The Spotlight: Evan Brenner in 'Buddha: A Fantastic Journey'
The first thing you notice about Evan Brenner, who plays Buddha in a new one-man show at the Bootleg Theater, is that he looks nothing like the pot-bellied, crossed-legged, jolly-looking figure of popular imagination. Brenner’s a lean, middle-aged Jewish guy who grew up in New York.
Never mind that the ancient spiritual leader was probably pretty thin himself. The point of “Buddha — A Fantastic Journey,” which was just extended through April 1, is to show that everyone has a bit of Buddha inside him — starting with Brenner himself.
Brenner, an actor and filmmaker from privileged beginnings, began what he reluctantly calls his “midlife crisis” at age 40. Money and mind-altering substances, in the form of a just-sold hedge fund and a lot of alcohol, weren't leading to spiritual fulfillment.
“Relating it to the play,” Brenner says, “I was unhappy living in the world of consumption.”
That’s the first episode of Brenner’s 70-minute play, a dramatic retelling of the Buddha’s life and times. Brenner started developing it several years ago, after his midlife crisis wouldn’t go away.
Nothing was working — not mind-body integration practices, movement education, self-help or meditation. That’s when Brenner recalled his one-time fascination with Buddhism, which began in high school and continued through college. He decided to turn to the sutras, a massive collection of the oldest Buddhist texts, for insight into transcending his earthly suffering.
What he found was a lot more than new breathing techniques. In the sutras, Brenner discovered a story, a “whirlwind, momentum-driven” narrative buried beneath mounds of religious teachings, aphorisms and parables.
Around that same time, a friend took Brenner to see a screening of Alec McCowen’s solo performance of “The Gospel According to St. Mark.”
Suddenly, Brenner’s path revealed itself.
“If Alec McCowen could do it with Jesus,” he asked himself, “couldn’t I assemble a life of the Buddha?”
It would take two years of writing and three years of intermittent workshops. Brenner performed the play at charity benefits, churches, colleges, living rooms, from Boston to San Francisco, Philadelphia to Denver, New York to Los Angeles.
In Los Angeles, Brenner invited his longtime friend John C. Reilly, an actor most recently seen in the movie “Carnage,” to a performance. Reilly liked it, but said he thought it “really could benefit from being a little more illustrative and a little more exciting theatrically.”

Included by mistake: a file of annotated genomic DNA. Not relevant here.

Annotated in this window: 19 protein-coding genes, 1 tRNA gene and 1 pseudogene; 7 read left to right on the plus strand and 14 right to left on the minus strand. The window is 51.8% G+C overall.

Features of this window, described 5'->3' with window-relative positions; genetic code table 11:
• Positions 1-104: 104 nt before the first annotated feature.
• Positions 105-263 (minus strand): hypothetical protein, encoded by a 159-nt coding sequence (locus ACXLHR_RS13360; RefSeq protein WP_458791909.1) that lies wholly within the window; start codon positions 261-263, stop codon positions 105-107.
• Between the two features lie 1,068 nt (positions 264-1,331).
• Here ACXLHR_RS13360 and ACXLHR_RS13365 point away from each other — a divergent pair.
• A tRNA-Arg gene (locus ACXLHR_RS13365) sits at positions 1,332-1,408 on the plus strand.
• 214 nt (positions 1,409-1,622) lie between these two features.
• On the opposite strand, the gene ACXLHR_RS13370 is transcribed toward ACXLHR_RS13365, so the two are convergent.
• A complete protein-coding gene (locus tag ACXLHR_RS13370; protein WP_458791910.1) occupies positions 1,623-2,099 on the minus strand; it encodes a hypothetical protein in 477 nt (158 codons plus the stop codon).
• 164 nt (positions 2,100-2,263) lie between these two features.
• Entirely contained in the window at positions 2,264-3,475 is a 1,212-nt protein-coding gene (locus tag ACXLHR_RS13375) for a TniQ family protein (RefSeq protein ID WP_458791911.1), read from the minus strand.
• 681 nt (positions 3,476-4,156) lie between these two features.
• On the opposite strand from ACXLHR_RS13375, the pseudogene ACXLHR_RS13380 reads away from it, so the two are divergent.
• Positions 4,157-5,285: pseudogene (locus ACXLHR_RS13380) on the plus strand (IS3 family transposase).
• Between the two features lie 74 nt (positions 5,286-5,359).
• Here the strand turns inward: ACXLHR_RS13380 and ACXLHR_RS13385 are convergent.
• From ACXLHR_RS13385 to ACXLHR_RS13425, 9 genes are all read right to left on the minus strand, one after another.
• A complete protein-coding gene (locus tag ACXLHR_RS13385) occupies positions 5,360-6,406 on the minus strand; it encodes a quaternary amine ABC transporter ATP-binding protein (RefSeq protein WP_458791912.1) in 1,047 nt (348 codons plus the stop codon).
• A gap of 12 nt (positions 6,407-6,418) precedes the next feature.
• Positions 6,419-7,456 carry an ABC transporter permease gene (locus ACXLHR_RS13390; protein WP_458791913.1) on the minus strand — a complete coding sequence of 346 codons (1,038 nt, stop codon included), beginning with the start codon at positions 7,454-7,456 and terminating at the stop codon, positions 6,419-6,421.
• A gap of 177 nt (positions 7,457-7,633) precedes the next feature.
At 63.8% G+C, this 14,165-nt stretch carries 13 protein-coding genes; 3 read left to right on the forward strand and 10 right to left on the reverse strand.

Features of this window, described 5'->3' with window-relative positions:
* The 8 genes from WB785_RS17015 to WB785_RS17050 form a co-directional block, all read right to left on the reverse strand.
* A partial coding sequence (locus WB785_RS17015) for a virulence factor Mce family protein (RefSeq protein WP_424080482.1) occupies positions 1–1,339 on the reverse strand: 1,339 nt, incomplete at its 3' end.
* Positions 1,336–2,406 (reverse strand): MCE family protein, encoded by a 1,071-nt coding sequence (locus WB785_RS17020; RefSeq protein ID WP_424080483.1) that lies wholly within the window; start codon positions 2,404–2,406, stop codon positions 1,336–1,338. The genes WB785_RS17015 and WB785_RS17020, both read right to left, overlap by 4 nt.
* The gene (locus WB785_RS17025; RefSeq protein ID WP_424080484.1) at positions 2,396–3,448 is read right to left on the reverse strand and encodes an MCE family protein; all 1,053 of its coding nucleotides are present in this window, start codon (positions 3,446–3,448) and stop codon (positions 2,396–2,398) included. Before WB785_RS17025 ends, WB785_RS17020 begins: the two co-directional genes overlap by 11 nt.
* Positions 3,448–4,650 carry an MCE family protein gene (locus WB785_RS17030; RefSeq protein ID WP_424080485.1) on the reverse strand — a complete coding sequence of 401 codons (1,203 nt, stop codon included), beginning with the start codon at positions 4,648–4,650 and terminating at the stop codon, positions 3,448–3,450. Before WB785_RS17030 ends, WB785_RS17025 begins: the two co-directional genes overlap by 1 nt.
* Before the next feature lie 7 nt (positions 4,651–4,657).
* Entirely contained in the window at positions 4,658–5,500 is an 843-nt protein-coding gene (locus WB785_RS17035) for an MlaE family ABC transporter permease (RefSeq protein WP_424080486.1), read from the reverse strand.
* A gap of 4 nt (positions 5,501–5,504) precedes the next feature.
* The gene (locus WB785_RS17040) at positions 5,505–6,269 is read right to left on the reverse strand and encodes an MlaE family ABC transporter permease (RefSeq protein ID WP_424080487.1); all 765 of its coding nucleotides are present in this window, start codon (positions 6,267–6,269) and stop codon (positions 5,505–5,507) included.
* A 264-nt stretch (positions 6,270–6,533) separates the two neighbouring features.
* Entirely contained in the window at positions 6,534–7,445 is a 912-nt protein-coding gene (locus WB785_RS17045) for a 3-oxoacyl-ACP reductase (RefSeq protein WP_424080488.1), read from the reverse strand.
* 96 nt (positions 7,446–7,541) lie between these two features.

So Brenner asked Reilly to do something with it — and Reilly, who had been thinking about breaking into directing, agreed.
“My interest in the project really didn’t come from my interest in Buddhism; it came from my interest in Evan as a storyteller,” Reilly says. “And the actual life story of [Buddha] was fascinating. I had no idea how human he was.”
At that point, the play was just a lecture, Reilly says. He added a simple set and some live Indian music, and gave Brenner performance notes.
Brenner can’t say enough about Reilly’s contributions. “It’s much more fun now than it’s ever been,” he says. “I feel like I’m driving a bigger vehicle.”
Although Reilly and Brenner share a common interest in Buddhism and meditation, neither of them self-identifies as Buddhist. They say it’s not the point of the show to convert people. It’s merely to get people thinking about the path they’re on, and whether it’s the right one. Some people need change — like “the classic older guy who’s still trying to act like a younger guy,” Brenner says.
“We understand that that’s poignant and sad because it’s clear that he hasn’t persisted on the adventure,” he said.
— Jason Kehe
Bootleg Theater, 2220 Beverly Blvd., Los Angeles. 7:30 p.m. Fridays-Sundays, with select Thursday performances and 3 p.m. matinees on Saturdays and Sundays. Ends April 1. $30. (800) 838-3006 or www.thebuddhaplay.com
Photo: Evan Brenner. Credit: Phoebe Sudrow